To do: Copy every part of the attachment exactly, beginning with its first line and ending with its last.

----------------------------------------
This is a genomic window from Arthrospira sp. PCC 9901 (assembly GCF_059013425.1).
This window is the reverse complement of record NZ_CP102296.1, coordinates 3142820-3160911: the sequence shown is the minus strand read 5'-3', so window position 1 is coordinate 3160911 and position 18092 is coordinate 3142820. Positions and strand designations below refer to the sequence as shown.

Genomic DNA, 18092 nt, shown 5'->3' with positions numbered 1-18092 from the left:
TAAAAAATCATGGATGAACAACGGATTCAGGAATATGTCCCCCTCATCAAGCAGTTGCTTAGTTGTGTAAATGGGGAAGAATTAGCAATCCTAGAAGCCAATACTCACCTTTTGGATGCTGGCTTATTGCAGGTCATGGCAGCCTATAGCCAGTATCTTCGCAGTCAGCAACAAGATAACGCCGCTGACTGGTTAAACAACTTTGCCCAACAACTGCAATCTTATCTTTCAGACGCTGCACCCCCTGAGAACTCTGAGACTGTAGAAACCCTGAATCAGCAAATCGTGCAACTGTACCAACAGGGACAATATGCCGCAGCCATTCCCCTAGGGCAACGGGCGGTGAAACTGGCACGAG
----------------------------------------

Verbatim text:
This is a genomic window from Arthrospira sp. PCC 9901 (assembly GCF_059013425.1).
This window is the reverse complement of record NZ_CP102296.1, coordinates 3142820-3160911: the sequence shown is the minus strand read 5'-3', so window position 1 is coordinate 3160911 and position 18092 is coordinate 3142820. Positions and strand designations below refer to the sequence as shown.

Genomic DNA, 18092 nt, shown 5'->3' with positions numbered 1-18092 from the left:
TAAAAAATCATGGATGAACAACGGATTCAGGAATATGTCCCCCTCATCAAGCAGTTGCTTAGTTGTGTAAATGGGGAAGAATTAGCAATCCTAGAAGCCAATACTCACCTTTTGGATGCTGGCTTATTGCAGGTCATGGCAGCCTATAGCCAGTATCTTCGCAGTCAGCAACAAGATAACGCCGCTGACTGGTTAAACAACTTTGCCCAACAACTGCAATCTTATCTTTCAGACGCTGCACCCCCTGAGAACTCTGAGACTGTAGAAACCCTGAATCAGCAAATCGTGCAACTGTACCAACAGGGACAATATGCCGCAGCCATTCCCCTAGGGCAACGGGCGGTGAAACTGGCACGAG